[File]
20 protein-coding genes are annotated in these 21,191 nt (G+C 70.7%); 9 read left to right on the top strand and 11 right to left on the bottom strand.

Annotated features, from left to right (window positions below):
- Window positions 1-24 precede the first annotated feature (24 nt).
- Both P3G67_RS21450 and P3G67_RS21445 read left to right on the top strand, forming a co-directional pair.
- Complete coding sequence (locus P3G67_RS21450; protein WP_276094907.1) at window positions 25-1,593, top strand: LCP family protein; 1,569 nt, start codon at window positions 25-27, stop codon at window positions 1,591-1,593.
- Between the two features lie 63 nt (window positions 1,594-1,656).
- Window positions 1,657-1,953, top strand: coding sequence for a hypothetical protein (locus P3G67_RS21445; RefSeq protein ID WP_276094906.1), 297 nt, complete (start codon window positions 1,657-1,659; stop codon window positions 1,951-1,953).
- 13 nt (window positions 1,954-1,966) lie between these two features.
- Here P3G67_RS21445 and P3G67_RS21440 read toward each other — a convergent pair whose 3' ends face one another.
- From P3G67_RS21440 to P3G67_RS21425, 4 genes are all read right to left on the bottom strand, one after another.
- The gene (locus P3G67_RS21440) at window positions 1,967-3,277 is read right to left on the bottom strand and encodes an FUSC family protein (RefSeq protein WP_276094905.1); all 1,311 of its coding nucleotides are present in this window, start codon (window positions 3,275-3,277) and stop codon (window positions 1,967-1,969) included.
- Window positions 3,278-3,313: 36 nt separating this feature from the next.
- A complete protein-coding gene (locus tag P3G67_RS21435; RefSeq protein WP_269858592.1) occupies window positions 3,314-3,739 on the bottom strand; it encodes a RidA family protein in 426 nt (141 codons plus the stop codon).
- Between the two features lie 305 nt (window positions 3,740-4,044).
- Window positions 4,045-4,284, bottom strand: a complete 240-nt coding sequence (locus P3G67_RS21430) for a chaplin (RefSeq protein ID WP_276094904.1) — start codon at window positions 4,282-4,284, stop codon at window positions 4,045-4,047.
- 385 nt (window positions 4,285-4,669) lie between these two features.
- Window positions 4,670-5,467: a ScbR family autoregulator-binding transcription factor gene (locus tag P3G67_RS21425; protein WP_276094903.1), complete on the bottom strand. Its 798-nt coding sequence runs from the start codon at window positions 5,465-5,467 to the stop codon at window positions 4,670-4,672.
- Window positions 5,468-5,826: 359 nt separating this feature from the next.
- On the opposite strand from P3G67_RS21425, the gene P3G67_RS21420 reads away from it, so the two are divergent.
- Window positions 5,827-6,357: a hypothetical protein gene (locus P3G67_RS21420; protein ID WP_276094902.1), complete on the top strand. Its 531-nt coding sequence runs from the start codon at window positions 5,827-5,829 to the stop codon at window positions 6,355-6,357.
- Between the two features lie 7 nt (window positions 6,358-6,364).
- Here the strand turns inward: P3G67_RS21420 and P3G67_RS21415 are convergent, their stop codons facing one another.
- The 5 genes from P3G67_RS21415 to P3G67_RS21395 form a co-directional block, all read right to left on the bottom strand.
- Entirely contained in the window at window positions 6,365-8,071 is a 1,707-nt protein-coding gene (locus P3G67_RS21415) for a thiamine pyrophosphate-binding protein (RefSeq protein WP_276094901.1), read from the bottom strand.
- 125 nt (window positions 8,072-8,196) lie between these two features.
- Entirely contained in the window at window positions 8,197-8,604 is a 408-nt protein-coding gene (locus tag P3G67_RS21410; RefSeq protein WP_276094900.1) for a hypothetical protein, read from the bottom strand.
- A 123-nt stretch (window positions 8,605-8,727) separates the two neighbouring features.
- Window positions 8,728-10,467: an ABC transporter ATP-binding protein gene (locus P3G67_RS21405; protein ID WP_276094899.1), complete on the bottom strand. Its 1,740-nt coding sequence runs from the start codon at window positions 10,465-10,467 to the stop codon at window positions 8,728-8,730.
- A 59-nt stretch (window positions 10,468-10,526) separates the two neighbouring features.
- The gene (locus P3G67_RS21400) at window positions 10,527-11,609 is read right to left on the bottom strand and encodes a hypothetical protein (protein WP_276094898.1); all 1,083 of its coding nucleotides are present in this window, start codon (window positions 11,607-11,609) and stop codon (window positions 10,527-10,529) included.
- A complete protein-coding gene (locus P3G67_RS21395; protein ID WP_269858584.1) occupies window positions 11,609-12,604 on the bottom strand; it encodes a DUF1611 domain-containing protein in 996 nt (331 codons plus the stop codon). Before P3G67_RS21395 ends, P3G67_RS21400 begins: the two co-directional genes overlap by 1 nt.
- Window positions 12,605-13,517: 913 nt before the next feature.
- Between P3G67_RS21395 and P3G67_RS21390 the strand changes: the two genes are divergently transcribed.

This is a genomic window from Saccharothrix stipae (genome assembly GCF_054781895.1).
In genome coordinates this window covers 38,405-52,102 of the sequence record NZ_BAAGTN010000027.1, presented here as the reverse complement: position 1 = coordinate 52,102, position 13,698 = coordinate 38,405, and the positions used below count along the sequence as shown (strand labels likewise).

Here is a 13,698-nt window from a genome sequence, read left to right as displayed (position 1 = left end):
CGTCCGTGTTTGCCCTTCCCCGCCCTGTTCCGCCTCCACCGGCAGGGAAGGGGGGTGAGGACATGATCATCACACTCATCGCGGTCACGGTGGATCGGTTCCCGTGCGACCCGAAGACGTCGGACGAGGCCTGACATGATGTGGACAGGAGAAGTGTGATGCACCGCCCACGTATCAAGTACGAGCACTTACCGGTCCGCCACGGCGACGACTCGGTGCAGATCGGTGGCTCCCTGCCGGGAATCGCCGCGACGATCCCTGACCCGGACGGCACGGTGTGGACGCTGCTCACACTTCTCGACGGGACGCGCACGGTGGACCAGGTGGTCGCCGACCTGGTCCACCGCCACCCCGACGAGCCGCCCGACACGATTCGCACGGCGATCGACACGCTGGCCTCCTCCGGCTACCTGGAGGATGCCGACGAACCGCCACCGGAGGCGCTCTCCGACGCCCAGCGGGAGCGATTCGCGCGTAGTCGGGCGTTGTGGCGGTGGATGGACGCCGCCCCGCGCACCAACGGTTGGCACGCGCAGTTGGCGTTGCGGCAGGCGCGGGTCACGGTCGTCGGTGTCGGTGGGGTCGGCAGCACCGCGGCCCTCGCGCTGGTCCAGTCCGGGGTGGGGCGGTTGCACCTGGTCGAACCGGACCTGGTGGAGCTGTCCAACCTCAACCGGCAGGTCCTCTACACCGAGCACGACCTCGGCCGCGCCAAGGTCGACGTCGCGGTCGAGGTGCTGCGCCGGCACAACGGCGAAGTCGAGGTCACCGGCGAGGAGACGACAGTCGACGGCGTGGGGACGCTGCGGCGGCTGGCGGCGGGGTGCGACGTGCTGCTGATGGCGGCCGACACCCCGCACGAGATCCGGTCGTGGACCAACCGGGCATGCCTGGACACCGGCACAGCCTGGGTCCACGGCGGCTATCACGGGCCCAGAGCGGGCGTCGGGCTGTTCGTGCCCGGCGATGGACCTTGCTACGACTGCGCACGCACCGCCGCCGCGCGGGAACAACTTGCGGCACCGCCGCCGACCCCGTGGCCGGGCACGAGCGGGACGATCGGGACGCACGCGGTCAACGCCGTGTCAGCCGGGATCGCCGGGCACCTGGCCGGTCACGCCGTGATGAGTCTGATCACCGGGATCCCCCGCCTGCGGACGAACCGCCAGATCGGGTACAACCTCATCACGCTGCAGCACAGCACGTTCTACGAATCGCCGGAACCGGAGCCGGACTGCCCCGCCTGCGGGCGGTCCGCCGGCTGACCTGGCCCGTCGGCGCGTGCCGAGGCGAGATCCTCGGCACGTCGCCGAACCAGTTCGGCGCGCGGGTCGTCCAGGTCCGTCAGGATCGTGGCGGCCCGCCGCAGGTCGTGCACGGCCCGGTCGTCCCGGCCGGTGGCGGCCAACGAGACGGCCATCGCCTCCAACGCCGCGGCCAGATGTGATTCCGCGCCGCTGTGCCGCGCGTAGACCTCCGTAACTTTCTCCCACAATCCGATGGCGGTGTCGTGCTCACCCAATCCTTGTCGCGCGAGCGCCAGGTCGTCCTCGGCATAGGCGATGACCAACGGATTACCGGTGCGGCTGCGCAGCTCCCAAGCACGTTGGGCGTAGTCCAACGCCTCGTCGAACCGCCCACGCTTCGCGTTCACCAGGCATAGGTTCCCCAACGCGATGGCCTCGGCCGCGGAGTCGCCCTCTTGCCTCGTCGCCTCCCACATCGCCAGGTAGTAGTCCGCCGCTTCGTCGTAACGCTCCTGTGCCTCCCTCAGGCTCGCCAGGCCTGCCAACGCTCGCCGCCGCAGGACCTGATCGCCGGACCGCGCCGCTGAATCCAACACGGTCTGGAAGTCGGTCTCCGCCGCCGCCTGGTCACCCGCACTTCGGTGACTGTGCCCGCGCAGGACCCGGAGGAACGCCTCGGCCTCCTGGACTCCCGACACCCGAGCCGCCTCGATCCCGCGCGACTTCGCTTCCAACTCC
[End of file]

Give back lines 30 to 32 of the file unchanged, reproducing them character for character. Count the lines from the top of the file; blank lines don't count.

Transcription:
- The gene (locus P3G67_RS21400) at window positions 10,527-11,609 is read right to left on the bottom strand and encodes a hypothetical protein (protein WP_276094898.1); all 1,083 of its coding nucleotides are present in this window, start codon (window positions 11,607-11,609) and stop codon (window positions 10,527-10,529) included.
- A complete protein-coding gene (locus P3G67_RS21395; protein ID WP_269858584.1) occupies window positions 11,609-12,604 on the bottom strand; it encodes a DUF1611 domain-containing protein in 996 nt (331 codons plus the stop codon). Before P3G67_RS21395 ends, P3G67_RS21400 begins: the two co-directional genes overlap by 1 nt.
- Window positions 12,605-13,517: 913 nt before the next feature.